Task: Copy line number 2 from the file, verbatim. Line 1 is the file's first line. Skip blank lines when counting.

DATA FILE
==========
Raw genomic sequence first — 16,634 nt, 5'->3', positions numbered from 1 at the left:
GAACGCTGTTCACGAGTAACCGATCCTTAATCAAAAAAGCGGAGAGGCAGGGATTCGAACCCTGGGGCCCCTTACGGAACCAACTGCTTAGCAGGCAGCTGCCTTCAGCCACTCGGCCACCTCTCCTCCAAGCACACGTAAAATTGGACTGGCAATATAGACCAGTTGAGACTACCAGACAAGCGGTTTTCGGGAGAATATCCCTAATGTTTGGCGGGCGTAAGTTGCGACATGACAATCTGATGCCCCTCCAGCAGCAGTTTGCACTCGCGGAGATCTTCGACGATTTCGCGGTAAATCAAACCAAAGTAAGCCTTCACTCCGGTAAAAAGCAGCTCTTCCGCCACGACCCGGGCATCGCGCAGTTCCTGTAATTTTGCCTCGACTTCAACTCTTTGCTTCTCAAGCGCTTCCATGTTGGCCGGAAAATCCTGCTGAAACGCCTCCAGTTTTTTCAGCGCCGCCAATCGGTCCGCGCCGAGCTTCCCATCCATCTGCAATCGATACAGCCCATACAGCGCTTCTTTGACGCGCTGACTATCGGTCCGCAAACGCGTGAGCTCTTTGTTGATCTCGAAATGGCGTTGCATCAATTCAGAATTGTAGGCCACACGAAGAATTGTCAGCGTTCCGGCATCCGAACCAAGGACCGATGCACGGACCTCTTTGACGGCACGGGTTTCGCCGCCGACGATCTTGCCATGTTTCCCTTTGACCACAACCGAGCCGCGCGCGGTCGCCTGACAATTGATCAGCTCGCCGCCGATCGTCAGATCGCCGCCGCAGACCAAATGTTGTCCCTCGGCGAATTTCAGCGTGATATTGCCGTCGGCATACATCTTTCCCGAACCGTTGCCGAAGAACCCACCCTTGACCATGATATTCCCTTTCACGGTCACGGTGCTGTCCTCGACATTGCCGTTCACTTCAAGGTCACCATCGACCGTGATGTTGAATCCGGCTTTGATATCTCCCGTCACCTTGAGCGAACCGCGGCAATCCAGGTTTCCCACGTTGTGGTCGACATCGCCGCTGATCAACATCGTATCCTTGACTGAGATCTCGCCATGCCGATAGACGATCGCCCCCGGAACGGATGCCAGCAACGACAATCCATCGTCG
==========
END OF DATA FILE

GAACGCTGTTCACGAGTAACCGATCCTTAATCAAAAAAGCGGAGAGGCAGGGATTCGAACCCTGGGGCCCCTTACGGAACCAACTGCTTAGCAGGCAGCTGCCTTCAGCCACTCGGCCACCTCTCCTCCAAGCACACGTAAAATTGGACTGGCAATATAGACCAGTTGAGACTACCAGACAAGCGGTTTTCGGGAGAATATCCCTAATGTTTGGCGGGCGTAAGTTGCGACATGACAATCTGATGCCCCTCCAGCAGCAGTTTGCACTCGCGGAGATCTTCGACGATTTCGCGGTAAATCAAACCAAAGTAAGCCTTCACTCCGGTAAAAAGCAGCTCTTCCGCCACGACCCGGGCATCGCGCAGTTCCTGTAATTTTGCCTCGACTTCAACTCTTTGCTTCTCAAGCGCTTCCATGTTGGCCGGAAAATCCTGCTGAAACGCCTCCAGTTTTTTCAGCGCCGCCAATCGGTCCGCGCCGAGCTTCCCATCCATCTGCAATCGATACAGCCCATACAGCGCTTCTTTGACGCGCTGACTATCGGTCCGCAAACGCGTGAGCTCTTTGTTGATCTCGAAATGGCGTTGCATCAATTCAGAATTGTAGGCCACACGAAGAATTGTCAGCGTTCCGGCATCCGAACCAAGGACCGATGCACGGACCTCTTTGACGGCACGGGTTTCGCCGCCGACGATCTTGCCATGTTTCCCTTTGACCACAACCGAGCCGCGCGCGGTCGCCTGACAATTGATCAGCTCGCCGCCGATCGTCAGATCGCCGCCGCAGACCAAATGTTGTCCCTCGGCGAATTTCAGCGTGATATTGCCGTCGGCATACATCTTTCCCGAACCGTTGCCGAAGAACCCACCCTTGACCATGATATTCCCTTTCACGGTCACGGTGCTGTCCTCGACATTGCCGTTCACTTCAAGGTCACCATCGACCGTGATGTTGAATCCGGCTTTGATATCTCCCGTCACCTTGAGCGAACCGCGGCAATCCAGGTTTCCCACGTTGTGGTCGACATCGCCGCTGATCAACATCGTATCCTTGACTGAGATCTCGCCATGCCGATAGACGATCGCCCCCGGAACGGATGCCAGCAACGACAATCCATCGTCG